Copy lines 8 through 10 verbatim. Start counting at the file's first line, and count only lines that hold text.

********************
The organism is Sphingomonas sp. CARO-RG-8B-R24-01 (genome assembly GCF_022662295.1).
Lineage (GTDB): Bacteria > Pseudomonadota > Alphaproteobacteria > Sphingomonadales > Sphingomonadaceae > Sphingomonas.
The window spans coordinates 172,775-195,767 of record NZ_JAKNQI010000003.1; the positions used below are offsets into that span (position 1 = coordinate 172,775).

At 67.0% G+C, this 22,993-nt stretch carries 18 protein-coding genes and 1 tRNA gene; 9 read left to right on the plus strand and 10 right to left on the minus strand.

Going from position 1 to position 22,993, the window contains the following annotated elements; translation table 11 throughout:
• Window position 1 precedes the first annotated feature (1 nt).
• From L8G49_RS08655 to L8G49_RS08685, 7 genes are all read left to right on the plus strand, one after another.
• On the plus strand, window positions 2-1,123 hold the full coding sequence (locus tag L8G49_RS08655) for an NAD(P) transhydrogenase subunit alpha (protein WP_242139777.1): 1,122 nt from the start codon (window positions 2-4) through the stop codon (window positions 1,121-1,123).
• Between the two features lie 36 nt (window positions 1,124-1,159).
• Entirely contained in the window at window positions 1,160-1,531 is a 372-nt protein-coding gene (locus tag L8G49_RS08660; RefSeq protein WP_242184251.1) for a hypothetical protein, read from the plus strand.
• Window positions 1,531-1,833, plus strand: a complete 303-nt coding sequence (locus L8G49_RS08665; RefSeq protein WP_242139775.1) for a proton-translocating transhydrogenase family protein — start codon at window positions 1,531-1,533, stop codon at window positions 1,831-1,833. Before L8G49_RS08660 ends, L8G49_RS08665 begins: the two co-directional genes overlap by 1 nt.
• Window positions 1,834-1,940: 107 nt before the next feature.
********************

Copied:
• On the plus strand, window positions 2-1,123 hold the full coding sequence (locus tag L8G49_RS08655) for an NAD(P) transhydrogenase subunit alpha (protein WP_242139777.1): 1,122 nt from the start codon (window positions 2-4) through the stop codon (window positions 1,121-1,123).
• Between the two features lie 36 nt (window positions 1,124-1,159).
• Entirely contained in the window at window positions 1,160-1,531 is a 372-nt protein-coding gene (locus tag L8G49_RS08660; RefSeq protein WP_242184251.1) for a hypothetical protein, read from the plus strand.